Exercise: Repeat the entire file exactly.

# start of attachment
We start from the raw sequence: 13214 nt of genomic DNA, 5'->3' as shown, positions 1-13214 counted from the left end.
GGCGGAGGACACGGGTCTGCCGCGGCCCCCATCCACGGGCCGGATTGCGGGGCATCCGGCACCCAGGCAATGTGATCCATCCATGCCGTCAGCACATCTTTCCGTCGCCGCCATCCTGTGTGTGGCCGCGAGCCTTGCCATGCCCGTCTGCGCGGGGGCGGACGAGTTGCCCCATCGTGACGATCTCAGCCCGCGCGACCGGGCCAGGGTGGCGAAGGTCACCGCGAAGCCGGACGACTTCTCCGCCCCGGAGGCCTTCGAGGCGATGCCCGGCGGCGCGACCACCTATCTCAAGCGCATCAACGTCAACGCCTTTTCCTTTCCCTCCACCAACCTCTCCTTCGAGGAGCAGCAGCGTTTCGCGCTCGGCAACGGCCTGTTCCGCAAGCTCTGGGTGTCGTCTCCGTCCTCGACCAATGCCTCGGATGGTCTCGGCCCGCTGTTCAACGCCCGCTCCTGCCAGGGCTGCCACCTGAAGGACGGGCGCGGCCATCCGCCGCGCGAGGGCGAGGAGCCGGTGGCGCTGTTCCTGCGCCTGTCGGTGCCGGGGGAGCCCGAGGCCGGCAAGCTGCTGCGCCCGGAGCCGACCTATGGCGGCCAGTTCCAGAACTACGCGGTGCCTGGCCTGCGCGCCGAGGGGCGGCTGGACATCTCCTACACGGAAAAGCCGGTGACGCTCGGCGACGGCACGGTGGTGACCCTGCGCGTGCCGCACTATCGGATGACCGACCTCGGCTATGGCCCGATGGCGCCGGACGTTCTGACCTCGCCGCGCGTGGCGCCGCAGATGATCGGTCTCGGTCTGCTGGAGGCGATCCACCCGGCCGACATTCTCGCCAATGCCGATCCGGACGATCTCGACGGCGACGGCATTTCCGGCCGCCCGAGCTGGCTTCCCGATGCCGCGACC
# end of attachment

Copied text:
We start from the raw sequence: 13214 nt of genomic DNA, 5'->3' as shown, positions 1-13214 counted from the left end.
GGCGGAGGACACGGGTCTGCCGCGGCCCCCATCCACGGGCCGGATTGCGGGGCATCCGGCACCCAGGCAATGTGATCCATCCATGCCGTCAGCACATCTTTCCGTCGCCGCCATCCTGTGTGTGGCCGCGAGCCTTGCCATGCCCGTCTGCGCGGGGGCGGACGAGTTGCCCCATCGTGACGATCTCAGCCCGCGCGACCGGGCCAGGGTGGCGAAGGTCACCGCGAAGCCGGACGACTTCTCCGCCCCGGAGGCCTTCGAGGCGATGCCCGGCGGCGCGACCACCTATCTCAAGCGCATCAACGTCAACGCCTTTTCCTTTCCCTCCACCAACCTCTCCTTCGAGGAGCAGCAGCGTTTCGCGCTCGGCAACGGCCTGTTCCGCAAGCTCTGGGTGTCGTCTCCGTCCTCGACCAATGCCTCGGATGGTCTCGGCCCGCTGTTCAACGCCCGCTCCTGCCAGGGCTGCCACCTGAAGGACGGGCGCGGCCATCCGCCGCGCGAGGGCGAGGAGCCGGTGGCGCTGTTCCTGCGCCTGTCGGTGCCGGGGGAGCCCGAGGCCGGCAAGCTGCTGCGCCCGGAGCCGACCTATGGCGGCCAGTTCCAGAACTACGCGGTGCCTGGCCTGCGCGCCGAGGGGCGGCTGGACATCTCCTACACGGAAAAGCCGGTGACGCTCGGCGACGGCACGGTGGTGACCCTGCGCGTGCCGCACTATCGGATGACCGACCTCGGCTATGGCCCGATGGCGCCGGACGTTCTGACCTCGCCGCGCGTGGCGCCGCAGATGATCGGTCTCGGTCTGCTGGAGGCGATCCACCCGGCCGACATTCTCGCCAATGCCGATCCGGACGATCTCGACGGCGACGGCATTTCCGGCCGCCCGAGCTGGCTTCCCGATGCCGCGACC